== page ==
Recollections of Fredericksburg. 423
my attention to Marye's Hill, and though I could only " go one eye on it," I saw enough to satisfy myself that I was cut off from the brigade, with the enemy on my right flank. I attempted to change front, and form on the plank road facing Marye's Hill, but soon found that road enfiladed by a battery near Mary Washington's monument, which forced us to retreat. Lieutenant Price Tappan, of Vicksburg, and Frank Ingraham, of Claiborne county, both accomplished sol- diers and gentlemen, were killed and left on the hill. Lieutenant Mills, of Leake county, lost his leg, and was captured. The third company of the Washington Artillery lost its gun and some of the men. The fourth company lost its two guns. Lieutenant De Russy was knocked down by a fragment of shell and badly contused. Pri- vates Lewis and Maury killed, and several captured.
The whole story of the 3d of May, 1863, at Marye's Hill, was fully told, though not amiably expressed, by a noble son of Lou- isiana, who gallantly stood by his gun on the hill, until the last hope of holding it had vanished. Passing to the rear by some artillerists belonging to Pendleton's train, with his face covered with sweat and blackened with powder, and his heart saddened by defeat, he was asked, " Where are your guns ?" He replied with irritation, "Guns! I reckon now the people of the Southern Confederacy are satisfied that Barksdale's brigade and the Washington Artillery can't whip the whole Yankee army."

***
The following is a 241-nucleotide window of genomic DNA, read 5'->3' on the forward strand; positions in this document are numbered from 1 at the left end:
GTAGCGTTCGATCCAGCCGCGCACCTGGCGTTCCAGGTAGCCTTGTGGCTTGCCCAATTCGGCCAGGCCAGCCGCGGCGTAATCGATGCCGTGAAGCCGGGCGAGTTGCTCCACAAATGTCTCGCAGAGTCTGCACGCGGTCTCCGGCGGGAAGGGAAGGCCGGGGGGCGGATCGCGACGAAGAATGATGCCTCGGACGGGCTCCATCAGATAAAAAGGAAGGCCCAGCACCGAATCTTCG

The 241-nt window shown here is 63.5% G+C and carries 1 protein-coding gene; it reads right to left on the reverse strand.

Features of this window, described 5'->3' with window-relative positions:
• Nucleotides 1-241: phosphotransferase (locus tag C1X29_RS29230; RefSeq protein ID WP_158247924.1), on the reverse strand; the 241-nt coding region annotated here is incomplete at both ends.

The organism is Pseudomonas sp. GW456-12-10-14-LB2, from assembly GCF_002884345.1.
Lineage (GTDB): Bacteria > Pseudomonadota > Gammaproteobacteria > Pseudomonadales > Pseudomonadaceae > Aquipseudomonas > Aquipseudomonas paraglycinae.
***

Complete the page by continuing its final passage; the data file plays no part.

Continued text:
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The rapid movement of the enemy, advancing over Marye's Hill and on Hazel Run, made me despair of reaching the brigade. My only hope was to reach the main army, then at Chancellorsville, en- gaged in a furious battle. When, however, I reached Gest's Hill on the plank road, I discovered the enemy had been checked by the Thirteenth and Seventeenth regiments, Frazier's battery from Geor- gia, Carloton's battery from North Carolina, and the second company of Washington Artillery, then on Lee's Hill. I saw that it was pos- sible for my regiment to cross Hazel Run above Marye's Hill and rejoin the brigade, which move was made and accomplished. Gen- eral Barksdale, as soon as he saw that Marye's Hill was lost, the Eighteenth regiment shattered, the Washington Artillery captured and the Twenty-first regiment cut off, ordered the Thirteenth and Seventeenth regiments to fall back to Lee's Hill. Adjutant Owen, of Washington Artillery, rallied the second company, under Cap- tain Richardson, to the Telegraph road on Lee's Hill, and opened fire upon the blue mass on Marye's Hill. Barksdale rallied the rem